In Small Schools, Bus Drivers
Are ‘First Responders’
For Homeless Students
By Matthew Moore
The Razorback Reporter
For small school districts in Arkansas, such as rural Newport, combating student homelessness is an all-hands-on-deck effort.
“Bus drivers can tell you who is homeless before anyone can,” said Ronnie Erwin, homeless coordinator for the Newport School District, some 100 miles northeast of Little Rock. More than 10% of the students in her district are experiencing homelessness, according to the state Department of Education.
“Bus drivers are our first responders,” Erwin said. Newport is perhaps best known as the place where Walmart founder Sam Walton got his start in the late 1940s. Today, Jackson County, where Newport resides, is the 11th poorest county in Arkansas, according to data from the U.S. Census.
In Springdale in Northwest Arkansas, a larger and more vibrant city, school bus drivers are helping to address homeless students in other ways.
Traci Day, Route Coordinator for Springdale School District, said they are particularly sensitive if a student is being picked up or dropped off at a motel. In these cases, she will ask the bus driver to ensure there are no other students on the bus when they arrive at the location. Day is sensitive to a student’s housing challenges, and so she feels obligated to provide as much cover in these situations as she can for her students.
The Springdale School District gathers information about its homeless students on a registration form filled out by parents, where they describe if they have permanent housing, said Damon Donnell, Student Services Coordinator for the Springdale school district.
A school district’s transportation staff play another important role in helping homeless children. The 1987 McKinney-Vento Act aims to identify and help homeless school children, and one part of the law ensures that school districts will provide transportation for students experiencing homelessness, regardless of where they may be living at any point in the school year. If a student’s school of origin is in Springdale, for example, but the student somehow moves to a neighboring town, Springdale works in tandem with the student’s new district to provide transportation for that student.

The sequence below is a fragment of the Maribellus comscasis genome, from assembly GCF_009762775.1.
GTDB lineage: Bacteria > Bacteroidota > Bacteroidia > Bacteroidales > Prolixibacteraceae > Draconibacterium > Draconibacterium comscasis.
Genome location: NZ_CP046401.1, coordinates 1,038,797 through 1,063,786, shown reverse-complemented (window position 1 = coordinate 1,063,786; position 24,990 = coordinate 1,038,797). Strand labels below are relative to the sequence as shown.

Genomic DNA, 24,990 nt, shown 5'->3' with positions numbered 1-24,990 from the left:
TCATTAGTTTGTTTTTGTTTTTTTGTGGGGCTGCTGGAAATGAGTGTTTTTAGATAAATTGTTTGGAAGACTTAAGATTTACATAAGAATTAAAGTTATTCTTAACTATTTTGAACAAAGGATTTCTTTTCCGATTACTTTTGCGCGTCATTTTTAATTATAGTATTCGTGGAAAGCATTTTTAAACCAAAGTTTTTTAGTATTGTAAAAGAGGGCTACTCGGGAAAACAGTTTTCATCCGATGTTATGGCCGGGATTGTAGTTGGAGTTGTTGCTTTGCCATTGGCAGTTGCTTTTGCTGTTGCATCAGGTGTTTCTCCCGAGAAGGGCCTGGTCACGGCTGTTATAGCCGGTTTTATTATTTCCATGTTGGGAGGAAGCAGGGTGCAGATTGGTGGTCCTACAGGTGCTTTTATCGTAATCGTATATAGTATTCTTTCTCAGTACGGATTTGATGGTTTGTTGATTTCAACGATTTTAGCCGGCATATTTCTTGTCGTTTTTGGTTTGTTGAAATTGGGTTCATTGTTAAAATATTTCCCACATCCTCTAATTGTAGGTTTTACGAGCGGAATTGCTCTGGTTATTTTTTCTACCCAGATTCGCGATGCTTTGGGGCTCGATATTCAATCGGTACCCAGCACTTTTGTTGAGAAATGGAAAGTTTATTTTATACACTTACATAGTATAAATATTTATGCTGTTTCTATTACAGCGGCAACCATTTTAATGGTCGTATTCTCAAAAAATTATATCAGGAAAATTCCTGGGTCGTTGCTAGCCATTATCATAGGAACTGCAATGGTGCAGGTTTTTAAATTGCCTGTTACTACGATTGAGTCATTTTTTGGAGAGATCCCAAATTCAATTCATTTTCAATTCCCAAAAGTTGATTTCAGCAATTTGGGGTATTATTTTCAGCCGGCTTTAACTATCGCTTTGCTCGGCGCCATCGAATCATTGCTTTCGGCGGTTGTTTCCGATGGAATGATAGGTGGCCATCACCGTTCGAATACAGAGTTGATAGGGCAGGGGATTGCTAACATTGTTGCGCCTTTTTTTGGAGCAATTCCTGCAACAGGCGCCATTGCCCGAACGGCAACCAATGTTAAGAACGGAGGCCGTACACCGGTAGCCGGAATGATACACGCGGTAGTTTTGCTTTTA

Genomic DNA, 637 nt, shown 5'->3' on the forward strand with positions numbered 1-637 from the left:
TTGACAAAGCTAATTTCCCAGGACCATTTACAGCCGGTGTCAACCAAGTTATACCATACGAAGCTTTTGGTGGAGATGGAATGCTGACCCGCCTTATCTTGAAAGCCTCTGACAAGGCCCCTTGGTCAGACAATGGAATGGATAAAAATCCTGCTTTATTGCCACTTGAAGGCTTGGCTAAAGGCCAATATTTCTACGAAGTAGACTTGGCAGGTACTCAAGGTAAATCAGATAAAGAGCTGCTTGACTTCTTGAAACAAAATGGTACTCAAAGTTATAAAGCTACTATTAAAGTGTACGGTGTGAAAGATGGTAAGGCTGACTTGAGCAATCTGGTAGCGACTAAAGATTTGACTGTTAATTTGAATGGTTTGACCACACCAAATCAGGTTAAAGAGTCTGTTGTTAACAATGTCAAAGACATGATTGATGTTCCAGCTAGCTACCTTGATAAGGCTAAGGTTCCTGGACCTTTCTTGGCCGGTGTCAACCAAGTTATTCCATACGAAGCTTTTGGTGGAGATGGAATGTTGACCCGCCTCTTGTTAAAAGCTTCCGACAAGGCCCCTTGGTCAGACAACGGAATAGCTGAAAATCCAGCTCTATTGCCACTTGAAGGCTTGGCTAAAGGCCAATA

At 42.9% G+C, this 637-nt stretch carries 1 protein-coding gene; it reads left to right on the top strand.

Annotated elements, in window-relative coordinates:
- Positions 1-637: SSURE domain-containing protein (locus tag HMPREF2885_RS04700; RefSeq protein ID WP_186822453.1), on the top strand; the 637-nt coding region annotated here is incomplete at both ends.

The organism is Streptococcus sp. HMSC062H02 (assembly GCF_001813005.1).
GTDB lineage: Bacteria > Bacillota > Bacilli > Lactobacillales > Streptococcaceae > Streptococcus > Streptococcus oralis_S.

For some school staff, working with the homeless students is deeply personal. Erwin’s mother passed away from cancer when she was just seven. She recalls a season of life after that where her father traveled for work, which often left her spending weeks at a time living with friends and other family members. Her living situation, with no fixed address, would have classified her as homeless under today’s federal regulations.
Although Erwin has the title of Newport’s homeless coordinator, she is facing an uphill battle. She does not have the luxury of focusing all of her attention solely on the homeless population in her school district. Erwin’s full title is “Career Technical Educator/Perkins/Gifted and Talented/AP/Homeless/Migrant Coordinator.” She loves interacting with so many different pockets of students but acknowledges her limitations in her myriad roles.
Despite all of this, Erwin likes her odds. She sees the potential in her students, and even occasionally finds herself covering their activity fees out of pocket to ensure they don’t feel left out or stigmatized by their living arrangement. Perhaps one day when she finds herself ready for retirement, she’ll be replaced by another formerly homeless student.